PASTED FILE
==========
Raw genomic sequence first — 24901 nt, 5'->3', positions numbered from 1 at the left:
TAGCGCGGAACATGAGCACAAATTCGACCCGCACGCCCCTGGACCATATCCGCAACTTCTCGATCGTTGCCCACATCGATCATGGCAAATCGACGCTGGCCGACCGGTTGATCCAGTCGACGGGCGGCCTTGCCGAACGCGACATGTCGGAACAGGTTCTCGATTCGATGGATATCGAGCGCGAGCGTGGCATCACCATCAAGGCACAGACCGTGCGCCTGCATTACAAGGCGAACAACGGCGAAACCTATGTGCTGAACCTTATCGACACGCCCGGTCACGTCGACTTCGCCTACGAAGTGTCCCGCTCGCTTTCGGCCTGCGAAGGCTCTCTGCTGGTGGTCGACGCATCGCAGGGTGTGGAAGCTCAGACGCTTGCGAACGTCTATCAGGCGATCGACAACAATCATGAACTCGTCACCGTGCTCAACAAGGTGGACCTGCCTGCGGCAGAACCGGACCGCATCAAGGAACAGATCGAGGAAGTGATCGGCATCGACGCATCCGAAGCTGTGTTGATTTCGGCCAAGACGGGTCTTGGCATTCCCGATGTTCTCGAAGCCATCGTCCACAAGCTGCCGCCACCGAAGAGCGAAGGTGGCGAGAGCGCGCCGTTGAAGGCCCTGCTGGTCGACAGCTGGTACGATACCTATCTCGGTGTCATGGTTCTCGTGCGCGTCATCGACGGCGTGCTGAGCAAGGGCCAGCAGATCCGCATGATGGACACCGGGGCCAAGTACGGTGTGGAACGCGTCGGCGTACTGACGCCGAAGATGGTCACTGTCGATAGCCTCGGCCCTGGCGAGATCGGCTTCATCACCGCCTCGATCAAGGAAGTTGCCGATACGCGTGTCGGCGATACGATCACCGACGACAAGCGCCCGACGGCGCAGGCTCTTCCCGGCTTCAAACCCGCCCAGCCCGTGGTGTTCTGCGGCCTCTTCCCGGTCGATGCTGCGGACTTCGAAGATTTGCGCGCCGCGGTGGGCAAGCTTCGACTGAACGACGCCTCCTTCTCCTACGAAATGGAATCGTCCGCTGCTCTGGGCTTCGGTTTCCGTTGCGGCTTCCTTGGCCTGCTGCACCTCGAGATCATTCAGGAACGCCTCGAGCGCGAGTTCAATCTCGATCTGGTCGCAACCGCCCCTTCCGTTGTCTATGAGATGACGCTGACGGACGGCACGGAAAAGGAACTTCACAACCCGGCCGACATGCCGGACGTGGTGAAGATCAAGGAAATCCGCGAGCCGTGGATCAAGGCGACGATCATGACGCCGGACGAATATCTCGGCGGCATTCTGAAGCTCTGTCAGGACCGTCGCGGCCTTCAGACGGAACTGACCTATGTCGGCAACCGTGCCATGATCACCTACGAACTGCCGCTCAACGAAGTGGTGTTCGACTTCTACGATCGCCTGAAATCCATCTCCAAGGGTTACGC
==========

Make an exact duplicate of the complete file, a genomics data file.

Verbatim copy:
Raw genomic sequence first — 24901 nt, 5'->3', positions numbered from 1 at the left:
TAGCGCGGAACATGAGCACAAATTCGACCCGCACGCCCCTGGACCATATCCGCAACTTCTCGATCGTTGCCCACATCGATCATGGCAAATCGACGCTGGCCGACCGGTTGATCCAGTCGACGGGCGGCCTTGCCGAACGCGACATGTCGGAACAGGTTCTCGATTCGATGGATATCGAGCGCGAGCGTGGCATCACCATCAAGGCACAGACCGTGCGCCTGCATTACAAGGCGAACAACGGCGAAACCTATGTGCTGAACCTTATCGACACGCCCGGTCACGTCGACTTCGCCTACGAAGTGTCCCGCTCGCTTTCGGCCTGCGAAGGCTCTCTGCTGGTGGTCGACGCATCGCAGGGTGTGGAAGCTCAGACGCTTGCGAACGTCTATCAGGCGATCGACAACAATCATGAACTCGTCACCGTGCTCAACAAGGTGGACCTGCCTGCGGCAGAACCGGACCGCATCAAGGAACAGATCGAGGAAGTGATCGGCATCGACGCATCCGAAGCTGTGTTGATTTCGGCCAAGACGGGTCTTGGCATTCCCGATGTTCTCGAAGCCATCGTCCACAAGCTGCCGCCACCGAAGAGCGAAGGTGGCGAGAGCGCGCCGTTGAAGGCCCTGCTGGTCGACAGCTGGTACGATACCTATCTCGGTGTCATGGTTCTCGTGCGCGTCATCGACGGCGTGCTGAGCAAGGGCCAGCAGATCCGCATGATGGACACCGGGGCCAAGTACGGTGTGGAACGCGTCGGCGTACTGACGCCGAAGATGGTCACTGTCGATAGCCTCGGCCCTGGCGAGATCGGCTTCATCACCGCCTCGATCAAGGAAGTTGCCGATACGCGTGTCGGCGATACGATCACCGACGACAAGCGCCCGACGGCGCAGGCTCTTCCCGGCTTCAAACCCGCCCAGCCCGTGGTGTTCTGCGGCCTCTTCCCGGTCGATGCTGCGGACTTCGAAGATTTGCGCGCCGCGGTGGGCAAGCTTCGACTGAACGACGCCTCCTTCTCCTACGAAATGGAATCGTCCGCTGCTCTGGGCTTCGGTTTCCGTTGCGGCTTCCTTGGCCTGCTGCACCTCGAGATCATTCAGGAACGCCTCGAGCGCGAGTTCAATCTCGATCTGGTCGCAACCGCCCCTTCCGTTGTCTATGAGATGACGCTGACGGACGGCACGGAAAAGGAACTTCACAACCCGGCCGACATGCCGGACGTGGTGAAGATCAAGGAAATCCGCGAGCCGTGGATCAAGGCGACGATCATGACGCCGGACGAATATCTCGGCGGCATTCTGAAGCTCTGTCAGGACCGTCGCGGCCTTCAGACGGAACTGACCTATGTCGGCAACCGTGCCATGATCACCTACGAACTGCCGCTCAACGAAGTGGTGTTCGACTTCTACGATCGCCTGAAATCCATCTCCAAGGGTTACGC